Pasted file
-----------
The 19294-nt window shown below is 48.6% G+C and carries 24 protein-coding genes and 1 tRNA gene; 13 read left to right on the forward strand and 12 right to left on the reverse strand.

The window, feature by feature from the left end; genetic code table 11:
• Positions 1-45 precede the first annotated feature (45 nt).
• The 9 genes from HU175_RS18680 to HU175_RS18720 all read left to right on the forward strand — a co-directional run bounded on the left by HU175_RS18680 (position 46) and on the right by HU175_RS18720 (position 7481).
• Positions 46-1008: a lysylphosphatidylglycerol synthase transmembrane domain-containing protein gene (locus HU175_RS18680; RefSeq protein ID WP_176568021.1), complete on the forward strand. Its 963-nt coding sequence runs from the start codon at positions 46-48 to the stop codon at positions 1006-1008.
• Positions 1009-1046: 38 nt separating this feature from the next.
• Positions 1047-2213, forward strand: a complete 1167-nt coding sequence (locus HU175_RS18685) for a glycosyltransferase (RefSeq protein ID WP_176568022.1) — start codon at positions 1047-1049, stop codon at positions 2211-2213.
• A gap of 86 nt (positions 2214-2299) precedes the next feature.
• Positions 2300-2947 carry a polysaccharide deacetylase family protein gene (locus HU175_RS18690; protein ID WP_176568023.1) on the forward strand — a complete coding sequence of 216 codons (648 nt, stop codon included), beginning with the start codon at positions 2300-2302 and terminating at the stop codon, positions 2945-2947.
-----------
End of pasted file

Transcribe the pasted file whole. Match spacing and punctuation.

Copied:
The 19294-nt window shown below is 48.6% G+C and carries 24 protein-coding genes and 1 tRNA gene; 13 read left to right on the forward strand and 12 right to left on the reverse strand.

The window, feature by feature from the left end; genetic code table 11:
• Positions 1-45 precede the first annotated feature (45 nt).
• The 9 genes from HU175_RS18680 to HU175_RS18720 all read left to right on the forward strand — a co-directional run bounded on the left by HU175_RS18680 (position 46) and on the right by HU175_RS18720 (position 7481).
• Positions 46-1008: a lysylphosphatidylglycerol synthase transmembrane domain-containing protein gene (locus HU175_RS18680; RefSeq protein ID WP_176568021.1), complete on the forward strand. Its 963-nt coding sequence runs from the start codon at positions 46-48 to the stop codon at positions 1006-1008.
• Positions 1009-1046: 38 nt separating this feature from the next.
• Positions 1047-2213, forward strand: a complete 1167-nt coding sequence (locus HU175_RS18685) for a glycosyltransferase (RefSeq protein ID WP_176568022.1) — start codon at positions 1047-1049, stop codon at positions 2211-2213.
• A gap of 86 nt (positions 2214-2299) precedes the next feature.
• Positions 2300-2947 carry a polysaccharide deacetylase family protein gene (locus HU175_RS18690; protein ID WP_176568023.1) on the forward strand — a complete coding sequence of 216 codons (648 nt, stop codon included), beginning with the start codon at positions 2300-2302 and terminating at the stop codon, positions 2945-2947.